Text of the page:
The Two Streams of Marketing Racing, Monday Notes of the Weekend Racing

Good day racing fans. There's a snowstorm here, so I figured I'd take a break from work and shoveling to jot down a few thoughts. If you don't like this post, blame the storm, not me!

There was quite the chat on twitter yesterday about Doug O'Neill's social media marketing initiative. Most tend to believe that marketing to millennials often revolves too much around fashion and booze and too little around horses and betting. Since at your average racetrack, a consumer of any age can consume horses and betting, while they can get fashion and libation anywhere, it's not a bad point, of course.

In general, I find talk about 'marketing' the sport can disintegrate into bumper sticker slogans, when it really needs some nuance. There, in my view, are two marketing streams racing needs to pay attention to. The in-your-face, and the targeted.

In your face marketing is social media, wiener dog racing, booze, fashion, red carpets, Wes Welker and human interest. As much as you or I might dislike its efficacy in building new long-term bettors or fans, there is a strong reason it needs to exist: It speaks to the people who control more and more of the purse strings.

John Kasich might be running for President, but he's governor of Ohio, and when he sees Little Brown Jug headlines, news stories about people having fun at local racetracks, charity events, celebrity bouncy pony races, charity giving, greenspace arguments and all the rest, it's a signal that the slot money is working. Yes, that might be silly, but it's the way the world works, in more than horse racing.

Horses trending on twitter, and pictures with people drinking, wearing hats and having fun serve a purpose, don't kid yourself.

The targeted marketing arm is a whole different story.

$10,000 of marketing money should bring in X conversions and those conversions need to be measured. Those convertors need to be carried through a (a rather obtuse) buy cycle. Then those convertors need to be given a lifetime value metric, with hard dollars or handle. At the end of the process a return on ad spend target is apparent and the process is honed, perfected and hopefully creates a strong system in which to funnel marketing dollars.

That's hard.

Not only is it hard, the "business" is not a business at all. It's a hodge-podge of alphabets, ADW's, track owned internet platforms, and on and on. Horsemen groups feel tracks should be doing it, ADW arms try to do it, but don't have the backing of others who are part of the sales and product cycle.

Seriously, it's much easier to promote hats and booze, so that's what's promoted.

One day the business will figure it out; there will be a segment with "horse racing". The efficacy of $10 spent on free bet coupons versus $10 of marketing to poker players and other initiatives like that will be a known number. That day isn't here.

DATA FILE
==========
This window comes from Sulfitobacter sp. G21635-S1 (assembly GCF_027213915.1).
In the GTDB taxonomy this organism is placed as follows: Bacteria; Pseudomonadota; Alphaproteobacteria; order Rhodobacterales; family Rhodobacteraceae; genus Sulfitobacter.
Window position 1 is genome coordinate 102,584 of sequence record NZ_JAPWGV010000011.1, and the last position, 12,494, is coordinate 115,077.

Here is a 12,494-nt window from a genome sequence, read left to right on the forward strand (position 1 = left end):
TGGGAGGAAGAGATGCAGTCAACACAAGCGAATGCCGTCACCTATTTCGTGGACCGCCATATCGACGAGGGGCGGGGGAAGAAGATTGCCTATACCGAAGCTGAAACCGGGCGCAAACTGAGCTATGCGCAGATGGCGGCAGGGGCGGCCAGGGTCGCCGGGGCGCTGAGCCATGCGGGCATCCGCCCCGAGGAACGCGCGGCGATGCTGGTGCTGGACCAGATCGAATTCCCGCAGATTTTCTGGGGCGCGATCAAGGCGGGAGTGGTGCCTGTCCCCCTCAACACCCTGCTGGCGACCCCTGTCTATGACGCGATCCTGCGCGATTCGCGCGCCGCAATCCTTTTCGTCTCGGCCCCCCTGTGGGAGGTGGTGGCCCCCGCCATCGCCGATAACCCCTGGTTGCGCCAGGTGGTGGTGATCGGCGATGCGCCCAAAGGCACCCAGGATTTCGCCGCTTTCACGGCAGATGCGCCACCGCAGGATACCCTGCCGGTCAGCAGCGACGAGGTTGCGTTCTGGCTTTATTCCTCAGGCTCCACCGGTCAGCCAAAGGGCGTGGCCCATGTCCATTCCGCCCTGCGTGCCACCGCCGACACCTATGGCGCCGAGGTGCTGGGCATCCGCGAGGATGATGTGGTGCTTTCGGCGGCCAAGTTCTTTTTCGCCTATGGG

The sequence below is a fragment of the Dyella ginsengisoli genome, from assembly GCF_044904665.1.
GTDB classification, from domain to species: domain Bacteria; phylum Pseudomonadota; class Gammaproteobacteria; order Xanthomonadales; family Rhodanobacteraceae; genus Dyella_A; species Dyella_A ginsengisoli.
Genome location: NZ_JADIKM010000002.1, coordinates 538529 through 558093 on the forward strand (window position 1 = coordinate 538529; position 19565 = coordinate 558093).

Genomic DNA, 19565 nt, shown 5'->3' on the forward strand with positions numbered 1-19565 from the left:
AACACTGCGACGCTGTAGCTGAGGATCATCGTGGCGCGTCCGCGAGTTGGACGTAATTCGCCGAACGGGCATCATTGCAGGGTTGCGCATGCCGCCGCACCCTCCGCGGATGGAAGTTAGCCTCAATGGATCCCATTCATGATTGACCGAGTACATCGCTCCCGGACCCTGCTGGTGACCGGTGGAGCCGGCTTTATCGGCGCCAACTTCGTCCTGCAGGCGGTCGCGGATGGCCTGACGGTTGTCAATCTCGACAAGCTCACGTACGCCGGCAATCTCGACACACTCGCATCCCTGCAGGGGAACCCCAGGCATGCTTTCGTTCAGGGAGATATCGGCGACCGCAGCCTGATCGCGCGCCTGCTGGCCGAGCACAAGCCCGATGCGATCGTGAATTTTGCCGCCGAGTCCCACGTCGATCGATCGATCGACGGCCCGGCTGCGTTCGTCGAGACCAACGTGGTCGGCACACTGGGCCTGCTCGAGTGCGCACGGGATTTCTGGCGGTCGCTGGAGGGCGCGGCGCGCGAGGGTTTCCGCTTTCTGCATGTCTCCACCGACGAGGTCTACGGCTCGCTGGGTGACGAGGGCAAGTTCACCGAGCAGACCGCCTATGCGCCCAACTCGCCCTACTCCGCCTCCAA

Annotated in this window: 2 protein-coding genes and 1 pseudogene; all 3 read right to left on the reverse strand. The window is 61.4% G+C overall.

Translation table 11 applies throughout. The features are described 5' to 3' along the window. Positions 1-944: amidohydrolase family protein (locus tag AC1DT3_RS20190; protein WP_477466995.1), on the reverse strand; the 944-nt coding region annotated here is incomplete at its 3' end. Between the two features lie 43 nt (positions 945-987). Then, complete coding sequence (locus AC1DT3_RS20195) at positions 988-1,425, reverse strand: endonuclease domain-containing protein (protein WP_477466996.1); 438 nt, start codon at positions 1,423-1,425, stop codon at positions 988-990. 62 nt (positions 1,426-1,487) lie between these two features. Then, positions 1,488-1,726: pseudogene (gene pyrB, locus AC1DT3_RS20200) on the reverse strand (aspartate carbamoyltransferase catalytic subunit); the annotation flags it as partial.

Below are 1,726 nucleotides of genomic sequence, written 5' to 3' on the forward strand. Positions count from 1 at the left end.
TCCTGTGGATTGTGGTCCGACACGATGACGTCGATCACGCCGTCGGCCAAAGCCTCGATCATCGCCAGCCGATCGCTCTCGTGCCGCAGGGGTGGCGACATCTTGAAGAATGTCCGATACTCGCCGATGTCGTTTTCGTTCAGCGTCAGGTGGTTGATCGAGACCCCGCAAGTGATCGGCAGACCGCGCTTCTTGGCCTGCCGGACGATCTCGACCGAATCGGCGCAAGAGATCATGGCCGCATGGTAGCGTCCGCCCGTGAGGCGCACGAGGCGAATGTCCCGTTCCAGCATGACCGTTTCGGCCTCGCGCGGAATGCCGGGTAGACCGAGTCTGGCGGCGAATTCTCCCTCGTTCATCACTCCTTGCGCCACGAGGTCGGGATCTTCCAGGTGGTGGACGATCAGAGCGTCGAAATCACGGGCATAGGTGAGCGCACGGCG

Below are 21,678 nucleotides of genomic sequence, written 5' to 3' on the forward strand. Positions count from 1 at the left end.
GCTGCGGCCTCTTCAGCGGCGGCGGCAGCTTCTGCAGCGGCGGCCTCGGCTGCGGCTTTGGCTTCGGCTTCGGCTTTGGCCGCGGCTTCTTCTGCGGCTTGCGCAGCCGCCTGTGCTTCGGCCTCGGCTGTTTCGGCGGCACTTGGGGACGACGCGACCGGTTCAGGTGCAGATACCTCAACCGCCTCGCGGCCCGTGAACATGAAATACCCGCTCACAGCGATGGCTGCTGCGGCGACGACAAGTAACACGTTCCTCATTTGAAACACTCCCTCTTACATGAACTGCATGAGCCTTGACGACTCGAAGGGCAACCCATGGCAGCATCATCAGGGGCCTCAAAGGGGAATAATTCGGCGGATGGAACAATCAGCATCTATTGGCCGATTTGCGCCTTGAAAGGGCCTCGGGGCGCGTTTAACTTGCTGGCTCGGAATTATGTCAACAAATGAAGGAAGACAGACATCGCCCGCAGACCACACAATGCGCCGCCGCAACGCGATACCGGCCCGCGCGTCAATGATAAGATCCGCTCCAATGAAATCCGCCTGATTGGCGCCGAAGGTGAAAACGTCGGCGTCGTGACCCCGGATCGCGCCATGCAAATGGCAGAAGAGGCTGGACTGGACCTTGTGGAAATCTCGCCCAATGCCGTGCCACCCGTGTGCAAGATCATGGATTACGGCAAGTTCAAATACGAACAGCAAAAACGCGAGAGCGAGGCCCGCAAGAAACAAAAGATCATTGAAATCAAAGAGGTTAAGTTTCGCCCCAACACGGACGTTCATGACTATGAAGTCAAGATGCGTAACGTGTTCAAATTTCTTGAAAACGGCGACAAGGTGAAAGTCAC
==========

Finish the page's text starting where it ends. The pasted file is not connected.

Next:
Hey, I liked this.
Grab a few shots of bourbon, eat four donuts, and head to the track. We have free parking!
No worries if the card starts at 11AM, it's 5 o'clock somewhere.

Quality racing? Well, at the Big M, the third race on Friday evening was for $10 claiming trotters with amateur drivers. The handle was $302,000. The Levy series with Foiled Again at Yonkers in the 5th race the same evening, did about $65,000.

Speaking of Foiled Again, I thought the 11 (is he 12, holy I think he might be)  year old raced super. Slow fractions are not his bailiwick. Even when he was 5 he was not a horse who could quicken.

Setting the odds with Garnet Barnsdale was good. A bettor was a guest this time.

Untapable does not have the go she once had, but with great horses, the will never goes away. You can see her trying, and that's what makes a lot of horses. It always fascinates me with the will to win types. It doesn't matter if they're a four claimer or a stakes horse; doesn't matter if they're a Thoroughbred or standardbred or quarterhorse. The ones who try hard are very special.

The Rebel was a bit of a head-scratcher to me (with some horses racing really bad numbers), although the odds-board sure was pretty right.

This is RT'd 16 times because it's not seen often enough. There's no with stakes races listed like start times to a hockey game. It's as above, a hodge-podge.

Have a nice day everyone. I'll go back to shoveling now.


JLB said...

That diner opposite Yonkers Raceway has consistently served good food for decades. Was sitting at the counter on a late afternoon about 20 years ago when someone vaguely recognizable sat down next to me. Once I pictured him with a helmet on, I realized it was Herve Filion, just driven up by a colleague, from Freehold Raceway, and having a bite to eat before suiting up for the evening card at Yonkers. Very approachable, we chatted about "the old days" with Winter racing at Liberty Bell, and Sundays at Green Mountain.

I, too, was astounded by the pool size on that Amateur trot at the Meadowlands.

Anonymous said...

Marketing California's mostly 24% exotic takeout rates and unplayable short fields is a complete and total waste of time and money. Charging too much for a poor product will never work in the business world.


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